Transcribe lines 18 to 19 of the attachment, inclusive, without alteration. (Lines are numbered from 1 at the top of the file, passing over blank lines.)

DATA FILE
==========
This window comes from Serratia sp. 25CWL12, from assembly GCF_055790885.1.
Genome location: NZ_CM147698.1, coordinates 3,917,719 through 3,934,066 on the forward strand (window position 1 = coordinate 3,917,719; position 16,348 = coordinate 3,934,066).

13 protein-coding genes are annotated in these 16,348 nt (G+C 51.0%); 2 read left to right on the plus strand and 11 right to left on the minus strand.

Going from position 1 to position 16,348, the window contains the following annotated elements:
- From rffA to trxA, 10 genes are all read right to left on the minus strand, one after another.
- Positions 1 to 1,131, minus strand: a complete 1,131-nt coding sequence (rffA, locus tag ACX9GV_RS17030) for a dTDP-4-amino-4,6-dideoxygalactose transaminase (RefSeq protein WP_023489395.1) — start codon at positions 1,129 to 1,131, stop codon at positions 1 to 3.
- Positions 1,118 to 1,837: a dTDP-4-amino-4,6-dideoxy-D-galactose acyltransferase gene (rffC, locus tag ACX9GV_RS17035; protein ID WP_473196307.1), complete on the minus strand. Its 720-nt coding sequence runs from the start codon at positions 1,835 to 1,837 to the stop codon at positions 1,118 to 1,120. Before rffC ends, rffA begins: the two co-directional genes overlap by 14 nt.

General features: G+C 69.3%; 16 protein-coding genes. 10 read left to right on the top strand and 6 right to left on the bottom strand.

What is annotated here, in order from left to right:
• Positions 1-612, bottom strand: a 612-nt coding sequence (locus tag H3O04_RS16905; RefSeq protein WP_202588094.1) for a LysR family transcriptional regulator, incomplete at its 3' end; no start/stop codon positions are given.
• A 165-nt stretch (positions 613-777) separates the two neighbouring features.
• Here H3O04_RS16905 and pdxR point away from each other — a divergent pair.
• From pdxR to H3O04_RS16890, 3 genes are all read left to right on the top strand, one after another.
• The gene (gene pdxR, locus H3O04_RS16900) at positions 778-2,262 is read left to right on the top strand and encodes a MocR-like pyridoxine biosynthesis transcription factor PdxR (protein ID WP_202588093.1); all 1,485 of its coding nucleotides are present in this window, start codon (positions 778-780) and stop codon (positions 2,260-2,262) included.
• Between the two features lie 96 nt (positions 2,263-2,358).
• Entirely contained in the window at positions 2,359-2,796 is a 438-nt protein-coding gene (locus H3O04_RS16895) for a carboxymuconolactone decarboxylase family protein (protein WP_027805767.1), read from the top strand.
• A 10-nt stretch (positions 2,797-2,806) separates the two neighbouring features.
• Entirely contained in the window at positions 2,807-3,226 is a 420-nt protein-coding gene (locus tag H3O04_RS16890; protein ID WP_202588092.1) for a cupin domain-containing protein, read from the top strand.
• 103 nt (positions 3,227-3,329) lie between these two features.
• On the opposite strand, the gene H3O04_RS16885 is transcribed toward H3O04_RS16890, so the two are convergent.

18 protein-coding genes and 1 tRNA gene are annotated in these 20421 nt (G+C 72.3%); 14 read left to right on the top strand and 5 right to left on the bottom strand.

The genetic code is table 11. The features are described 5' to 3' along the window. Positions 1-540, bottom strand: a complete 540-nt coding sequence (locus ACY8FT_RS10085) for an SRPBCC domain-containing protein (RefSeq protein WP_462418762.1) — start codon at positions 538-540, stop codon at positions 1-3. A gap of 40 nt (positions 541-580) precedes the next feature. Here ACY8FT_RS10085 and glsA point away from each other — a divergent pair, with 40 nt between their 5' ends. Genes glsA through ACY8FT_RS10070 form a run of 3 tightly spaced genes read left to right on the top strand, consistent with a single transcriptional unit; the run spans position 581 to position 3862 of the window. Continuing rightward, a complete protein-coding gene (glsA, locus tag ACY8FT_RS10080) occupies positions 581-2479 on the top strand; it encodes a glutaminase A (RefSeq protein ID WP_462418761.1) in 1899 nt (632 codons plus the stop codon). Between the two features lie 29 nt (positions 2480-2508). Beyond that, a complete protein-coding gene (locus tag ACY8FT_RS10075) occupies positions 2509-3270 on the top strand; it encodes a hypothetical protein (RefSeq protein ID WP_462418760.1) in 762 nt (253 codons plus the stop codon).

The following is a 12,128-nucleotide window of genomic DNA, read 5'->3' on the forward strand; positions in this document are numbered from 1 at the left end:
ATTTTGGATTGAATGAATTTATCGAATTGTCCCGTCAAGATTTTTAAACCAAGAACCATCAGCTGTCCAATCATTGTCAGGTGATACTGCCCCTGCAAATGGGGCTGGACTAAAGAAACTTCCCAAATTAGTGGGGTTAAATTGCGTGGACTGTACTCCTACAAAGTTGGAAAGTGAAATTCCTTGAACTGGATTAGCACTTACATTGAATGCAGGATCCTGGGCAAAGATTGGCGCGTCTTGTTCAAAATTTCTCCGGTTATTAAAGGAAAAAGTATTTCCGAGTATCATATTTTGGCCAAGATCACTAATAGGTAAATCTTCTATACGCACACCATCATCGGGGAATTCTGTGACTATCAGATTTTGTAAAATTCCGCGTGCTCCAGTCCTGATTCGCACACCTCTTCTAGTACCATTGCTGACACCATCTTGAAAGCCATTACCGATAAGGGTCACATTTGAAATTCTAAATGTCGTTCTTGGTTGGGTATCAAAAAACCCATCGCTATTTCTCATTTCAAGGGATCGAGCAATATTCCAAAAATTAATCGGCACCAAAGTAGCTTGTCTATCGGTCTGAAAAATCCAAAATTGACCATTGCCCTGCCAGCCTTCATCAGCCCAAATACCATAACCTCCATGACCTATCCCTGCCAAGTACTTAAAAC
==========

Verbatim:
• Entirely contained in the window at positions 2,807-3,226 is a 420-nt protein-coding gene (locus tag H3O04_RS16890; protein ID WP_202588092.1) for a cupin domain-containing protein, read from the top strand.
• 103 nt (positions 3,227-3,329) lie between these two features.